The upshot: achieving CPT I status is hugely economically beneficial—and, as the researchers write, “the considerable lag between the promotion from Category III to Category I CPT codes represents a meaningful economic cost for innovators.” This is largely because some procedures require a newly patented medical device, so the lag time may overlap with prime periods of market exclusivity of the device.
Why was the proportion of procedures elevated to CPT I status so small? Dranove acknowledges that it’s unclear from this study—and that he hopes other researchers will take up the question. It’s possible, he explains, that procedures that never graduate to a CPT I code simply don’t have the necessary enthusiasm surrounding them to get there, perhaps because they don’t represent a significant improvement over procedures already available.
Alternatively, it’s possible these procedures are effective, and that doctors would like to see them get promoted to a CPT I code, but that the current AMA process poses such a hindrance that it’s not worth it in many cases to push through.
This alternative theory is rooted in the fact that, unlike people who innovate new drugs, the innovators of new medical procedures retain virtually no intellectual property rights over their discoveries. (The AMA has pushed for legislation banning procedure patents, and its Council on Ethical and Judicial Affairs has appealed to “the open exchange of information without the expectation of financial reward for advancing medical science.”)
“The incentives to get a new procedure approved are diffused throughout a large number of stakeholders,” Dranove explains. He adds that, when it comes to expending the effort to conduct research and push for a procedure to be assigned CPT codes, “there’s a free-rider problem: everybody would like to see a procedure approved, but nobody has the incentive to get it approved.”
The researchers noticed a trend consistent with this theory: much of the time, medical societies were the ones filing applications with the AMA for new medical procedures, especially when the procedures involved nonexclusive devices or no devices. On the other hand, firms were more likely to apply for CPT codes when new procedures required an exclusive patented device—suggesting that they were motivated by a financial incentive.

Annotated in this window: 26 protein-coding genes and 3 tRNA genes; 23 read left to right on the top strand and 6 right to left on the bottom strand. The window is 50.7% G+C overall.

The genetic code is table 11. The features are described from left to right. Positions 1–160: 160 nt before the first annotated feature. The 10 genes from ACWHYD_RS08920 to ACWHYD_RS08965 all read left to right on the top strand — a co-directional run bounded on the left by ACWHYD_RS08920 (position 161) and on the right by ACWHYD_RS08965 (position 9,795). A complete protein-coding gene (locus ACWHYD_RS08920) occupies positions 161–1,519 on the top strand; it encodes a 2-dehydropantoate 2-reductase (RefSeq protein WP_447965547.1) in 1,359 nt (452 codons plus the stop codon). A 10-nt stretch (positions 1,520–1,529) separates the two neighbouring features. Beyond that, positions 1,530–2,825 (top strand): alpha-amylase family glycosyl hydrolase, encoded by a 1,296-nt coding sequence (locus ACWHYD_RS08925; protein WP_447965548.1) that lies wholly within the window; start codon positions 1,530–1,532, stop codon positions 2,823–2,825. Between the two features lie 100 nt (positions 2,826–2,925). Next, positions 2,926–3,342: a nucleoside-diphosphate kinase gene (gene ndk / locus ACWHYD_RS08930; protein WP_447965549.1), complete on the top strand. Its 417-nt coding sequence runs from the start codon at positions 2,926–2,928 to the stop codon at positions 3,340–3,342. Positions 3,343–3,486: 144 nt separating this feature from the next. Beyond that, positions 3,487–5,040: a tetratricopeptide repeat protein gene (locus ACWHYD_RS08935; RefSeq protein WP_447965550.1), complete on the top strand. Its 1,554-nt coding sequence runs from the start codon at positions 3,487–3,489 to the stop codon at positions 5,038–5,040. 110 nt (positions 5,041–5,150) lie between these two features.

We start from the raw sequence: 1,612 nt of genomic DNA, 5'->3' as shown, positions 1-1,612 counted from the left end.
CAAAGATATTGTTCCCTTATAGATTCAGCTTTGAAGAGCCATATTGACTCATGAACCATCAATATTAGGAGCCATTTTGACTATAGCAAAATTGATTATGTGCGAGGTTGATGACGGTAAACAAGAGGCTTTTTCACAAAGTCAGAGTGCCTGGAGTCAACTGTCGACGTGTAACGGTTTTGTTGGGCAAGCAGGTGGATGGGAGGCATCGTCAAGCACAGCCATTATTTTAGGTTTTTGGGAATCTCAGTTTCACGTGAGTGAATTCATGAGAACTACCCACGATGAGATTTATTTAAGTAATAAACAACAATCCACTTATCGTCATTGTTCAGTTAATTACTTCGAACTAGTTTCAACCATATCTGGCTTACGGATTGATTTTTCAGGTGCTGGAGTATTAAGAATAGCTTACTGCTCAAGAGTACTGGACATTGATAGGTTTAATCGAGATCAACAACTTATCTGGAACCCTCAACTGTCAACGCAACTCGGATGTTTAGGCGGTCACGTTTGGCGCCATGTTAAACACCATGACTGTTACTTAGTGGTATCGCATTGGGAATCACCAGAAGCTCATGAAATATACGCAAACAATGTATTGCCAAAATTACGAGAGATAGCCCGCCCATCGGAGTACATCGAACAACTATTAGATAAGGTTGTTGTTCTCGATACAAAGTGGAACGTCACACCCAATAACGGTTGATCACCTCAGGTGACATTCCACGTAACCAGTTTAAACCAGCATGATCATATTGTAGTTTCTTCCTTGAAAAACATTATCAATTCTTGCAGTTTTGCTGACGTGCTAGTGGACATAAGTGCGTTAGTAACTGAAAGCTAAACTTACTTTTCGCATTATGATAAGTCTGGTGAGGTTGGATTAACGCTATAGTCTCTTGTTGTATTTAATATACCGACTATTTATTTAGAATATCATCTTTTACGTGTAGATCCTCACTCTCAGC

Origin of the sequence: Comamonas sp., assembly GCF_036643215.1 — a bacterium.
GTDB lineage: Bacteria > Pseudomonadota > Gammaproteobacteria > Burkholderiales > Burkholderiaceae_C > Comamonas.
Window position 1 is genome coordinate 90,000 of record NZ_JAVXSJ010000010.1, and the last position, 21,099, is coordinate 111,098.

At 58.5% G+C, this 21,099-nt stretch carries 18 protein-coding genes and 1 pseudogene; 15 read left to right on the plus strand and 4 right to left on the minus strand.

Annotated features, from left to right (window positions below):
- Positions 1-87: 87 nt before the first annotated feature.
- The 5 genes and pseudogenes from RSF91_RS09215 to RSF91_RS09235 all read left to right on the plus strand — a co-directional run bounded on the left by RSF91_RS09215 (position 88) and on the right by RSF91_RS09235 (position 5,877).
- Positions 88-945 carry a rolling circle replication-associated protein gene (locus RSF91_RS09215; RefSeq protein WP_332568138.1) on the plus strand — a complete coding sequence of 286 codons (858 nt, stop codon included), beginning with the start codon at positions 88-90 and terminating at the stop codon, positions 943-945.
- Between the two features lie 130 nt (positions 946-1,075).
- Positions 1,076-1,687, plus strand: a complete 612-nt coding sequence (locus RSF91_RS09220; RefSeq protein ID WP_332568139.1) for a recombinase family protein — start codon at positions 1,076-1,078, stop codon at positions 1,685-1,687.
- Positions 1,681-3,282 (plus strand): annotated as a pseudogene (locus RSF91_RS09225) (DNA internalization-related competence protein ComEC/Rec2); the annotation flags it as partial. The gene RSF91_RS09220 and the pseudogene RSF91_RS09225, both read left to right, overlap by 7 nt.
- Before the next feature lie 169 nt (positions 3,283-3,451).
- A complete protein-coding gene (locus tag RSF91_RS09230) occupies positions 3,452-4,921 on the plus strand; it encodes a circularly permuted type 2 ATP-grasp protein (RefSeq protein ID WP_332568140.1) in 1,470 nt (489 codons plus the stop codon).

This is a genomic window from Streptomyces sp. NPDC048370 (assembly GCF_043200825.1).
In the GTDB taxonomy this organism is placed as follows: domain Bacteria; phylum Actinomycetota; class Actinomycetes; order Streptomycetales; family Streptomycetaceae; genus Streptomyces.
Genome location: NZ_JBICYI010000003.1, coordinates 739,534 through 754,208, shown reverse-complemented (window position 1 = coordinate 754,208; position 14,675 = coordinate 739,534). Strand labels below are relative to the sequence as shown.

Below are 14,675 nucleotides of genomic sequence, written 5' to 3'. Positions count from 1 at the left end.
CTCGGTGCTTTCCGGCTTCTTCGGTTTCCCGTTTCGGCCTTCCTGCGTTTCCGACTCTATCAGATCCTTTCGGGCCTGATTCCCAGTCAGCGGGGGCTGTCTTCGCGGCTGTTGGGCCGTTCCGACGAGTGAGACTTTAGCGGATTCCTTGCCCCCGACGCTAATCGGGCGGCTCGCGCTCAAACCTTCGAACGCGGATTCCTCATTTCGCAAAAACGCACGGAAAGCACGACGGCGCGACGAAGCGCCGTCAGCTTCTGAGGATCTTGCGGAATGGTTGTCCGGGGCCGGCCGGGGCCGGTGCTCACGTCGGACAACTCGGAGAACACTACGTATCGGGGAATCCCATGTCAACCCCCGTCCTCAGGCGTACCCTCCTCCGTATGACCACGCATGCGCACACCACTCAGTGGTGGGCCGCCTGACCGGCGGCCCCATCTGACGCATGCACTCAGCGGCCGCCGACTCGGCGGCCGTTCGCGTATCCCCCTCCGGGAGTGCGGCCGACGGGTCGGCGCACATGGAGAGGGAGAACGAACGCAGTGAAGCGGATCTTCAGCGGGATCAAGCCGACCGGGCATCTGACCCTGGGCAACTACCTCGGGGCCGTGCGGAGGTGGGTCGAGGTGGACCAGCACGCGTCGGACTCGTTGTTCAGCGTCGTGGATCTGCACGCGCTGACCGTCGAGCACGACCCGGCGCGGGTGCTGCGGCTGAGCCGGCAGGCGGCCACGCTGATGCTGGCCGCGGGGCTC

Throughout the process of approving CPT codes for medical procedures, the AMA is necessarily making many choices, Dranove points out. Among them: How much evidence should they require to support a procedure’s effectiveness? What should that evidence look like?
“These decisions have not been subject to public scrutiny,” Dranove says. “And yet, given the significance of medical procedures and how they affect our lives, we question whether that’s the right way to go.”
The researchers propose two main alterations to the AMA process: First, they believe the AMA should allow special designations for procedures that address unmet needs to help speed up the process of approval in these cases. Second, they suggest that a government agency like the Centers for Medicare and Medicaid could take over the coding process. Dranove points out a possible hindrance here, in that “the largest single source of revenue for the AMA comes from their copyrights on CPT codes.”
In Dranove’s mind, the most meaningful change could be simply involving innovators more in the process of creating new CPT codes.
“The AMA could work with applicants and tell them, ‘If you present this data, we will get this thing approved,’” Dranove says. He adds that the FDA’s process for approving drugs was initially very much like the AMA’s for procedures today. After years of reforms to the process, however, every drug company now works with someone in the FDA on an ongoing basis to talk about the quality of their data and what the approval process will require.
“To my mind, that would be the most important thing—for the AMA to be more proactive in working with the innovators,” Dranove says.
Walter J. McNerney Professor of Health Industry Management; Faculty Director of PhD Program; Professor of Strategy
Professor of Strategy; Herman Smith Research Professor in Hospital and Health Services Management; Director of Healthcare at Kellogg
Katie Gilbert is a freelance writer in Philadelphia.
Dranove, David, Craig Garthwaite, Christopher Heard, and Bingxiao Wu. 2022. “The Economics of Medical Procedure Innovation.” Journal of Health Economics.
Read the original
Our willingness to act virtuously changes depending on how we’re asked.
Coworkers can make us crazy. Here’s how to handle tough situations.
Plus: Four questions to consider before becoming a social-impact entrepreneur.
Finding and nurturing high performers isn’t easy, but it pays off.
A Broadway songwriter and a marketing professor discuss the connection between our favorite tunes and how they make us feel.
We’ll send you one email a week with content you actually want to read, curated by the Insight team.